The latest: Aquila Acquisition Corp. (7836.HK), the first company to list in Hong Kong using the special purpose acquisition company (SPAC) mechanism launched in January, made its trading debut on Friday. The listing was moderately oversubscribed by 100 million shares in an offer that attracted 99 professional investors, including 40 institutional investors.
Looking up: The city’s first SPAC listing comes less than three months after Hong Kong introduced the mechanism on Jan. 1. That’s much quicker than the first similar listing in Singapore, the region’s main competitor, which took over four months.
Take Note: Unlike Singapore, shares of all Hong Kong SPACs will only be offered to professional and institutional investors. Aquila Acquisition’s minimum purchase of HK$1.05 million ($135,000) per lot will limit trading, resulting in a relatively low volume.
Digging Deeper: SPACs are publicly traded shell companies containing only cash, which can help real private companies list through reverse acquisitions. Their popularity as a “backdoor listing tool” in the U.S. has attracted attention from Asian markets in recent years, with Singapore and Hong Kong introducing their own versions of the mechanism in September last year and January this year, respectively. Aquila Acquisition has gained attention not only as Hong Kong’s first SPAC application and the first to successfully list, but also for its affiliation with a major centrally run state enterprise – seen as a signal of support from Beijing. As of March 17, the Hong Kong Stock Exchange had received a total of 10 SPAC listing applications, most with official Chinese or mainland investor background.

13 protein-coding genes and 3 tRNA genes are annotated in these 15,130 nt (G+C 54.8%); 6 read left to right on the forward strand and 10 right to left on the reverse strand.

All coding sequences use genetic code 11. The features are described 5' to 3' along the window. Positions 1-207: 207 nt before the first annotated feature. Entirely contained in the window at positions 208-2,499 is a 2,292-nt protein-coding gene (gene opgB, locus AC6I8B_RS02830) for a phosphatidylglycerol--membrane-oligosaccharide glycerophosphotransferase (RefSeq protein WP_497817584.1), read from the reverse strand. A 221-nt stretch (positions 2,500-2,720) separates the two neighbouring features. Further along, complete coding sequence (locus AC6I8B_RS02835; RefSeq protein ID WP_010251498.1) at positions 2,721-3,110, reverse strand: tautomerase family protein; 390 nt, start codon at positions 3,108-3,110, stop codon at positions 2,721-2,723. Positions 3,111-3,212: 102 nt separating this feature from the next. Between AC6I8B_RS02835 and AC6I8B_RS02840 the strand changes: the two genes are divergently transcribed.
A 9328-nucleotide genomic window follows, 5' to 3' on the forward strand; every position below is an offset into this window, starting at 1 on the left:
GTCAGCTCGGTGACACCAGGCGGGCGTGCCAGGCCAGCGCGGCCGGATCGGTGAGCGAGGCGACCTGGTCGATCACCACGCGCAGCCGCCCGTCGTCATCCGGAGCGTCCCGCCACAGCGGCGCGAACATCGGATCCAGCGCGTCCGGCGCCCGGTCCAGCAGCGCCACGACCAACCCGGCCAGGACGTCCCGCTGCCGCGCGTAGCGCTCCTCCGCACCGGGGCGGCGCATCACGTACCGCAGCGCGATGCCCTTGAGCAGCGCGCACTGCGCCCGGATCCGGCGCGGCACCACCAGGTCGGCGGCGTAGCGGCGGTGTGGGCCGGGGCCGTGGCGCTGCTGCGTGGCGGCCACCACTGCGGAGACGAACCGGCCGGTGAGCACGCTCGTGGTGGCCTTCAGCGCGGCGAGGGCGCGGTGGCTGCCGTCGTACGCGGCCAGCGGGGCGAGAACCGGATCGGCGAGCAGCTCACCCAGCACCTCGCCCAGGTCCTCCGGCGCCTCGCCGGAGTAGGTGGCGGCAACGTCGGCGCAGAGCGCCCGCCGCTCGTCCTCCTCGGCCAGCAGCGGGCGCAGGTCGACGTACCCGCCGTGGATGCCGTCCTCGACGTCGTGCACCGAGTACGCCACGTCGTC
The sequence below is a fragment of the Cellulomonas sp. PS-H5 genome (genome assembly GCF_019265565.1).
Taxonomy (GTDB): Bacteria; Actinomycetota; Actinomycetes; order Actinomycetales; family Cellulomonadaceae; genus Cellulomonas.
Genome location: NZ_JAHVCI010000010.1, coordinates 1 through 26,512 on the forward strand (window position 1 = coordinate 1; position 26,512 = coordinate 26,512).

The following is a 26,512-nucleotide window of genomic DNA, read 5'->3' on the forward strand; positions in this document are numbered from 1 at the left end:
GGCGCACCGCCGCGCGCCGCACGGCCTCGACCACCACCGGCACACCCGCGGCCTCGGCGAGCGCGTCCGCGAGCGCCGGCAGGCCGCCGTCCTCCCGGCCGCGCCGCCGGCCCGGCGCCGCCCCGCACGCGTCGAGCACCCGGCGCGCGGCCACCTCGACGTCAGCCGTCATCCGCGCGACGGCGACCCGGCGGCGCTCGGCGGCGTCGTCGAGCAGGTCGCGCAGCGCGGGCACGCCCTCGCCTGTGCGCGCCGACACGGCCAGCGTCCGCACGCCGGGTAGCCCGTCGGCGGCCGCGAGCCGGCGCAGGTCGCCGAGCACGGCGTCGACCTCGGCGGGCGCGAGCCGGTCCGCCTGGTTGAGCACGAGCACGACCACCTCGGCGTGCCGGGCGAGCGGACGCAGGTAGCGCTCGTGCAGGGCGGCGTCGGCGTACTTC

Market Reaction: Aquila Acquisition closed at HK$8.99 at the midday break on Friday, about 10% below the HK$10 issue price, with a half-day volume of 1.05 million shares and turnover of HK$9.32 million. The gap between the bid and ask price was mostly 10% or greater in Friday morning, dampening actual trade. The fact that shares traded below the issue price means some investors were willing to sell at a loss after holding the company’s shares for less than a day.
Translation by Jony Ho
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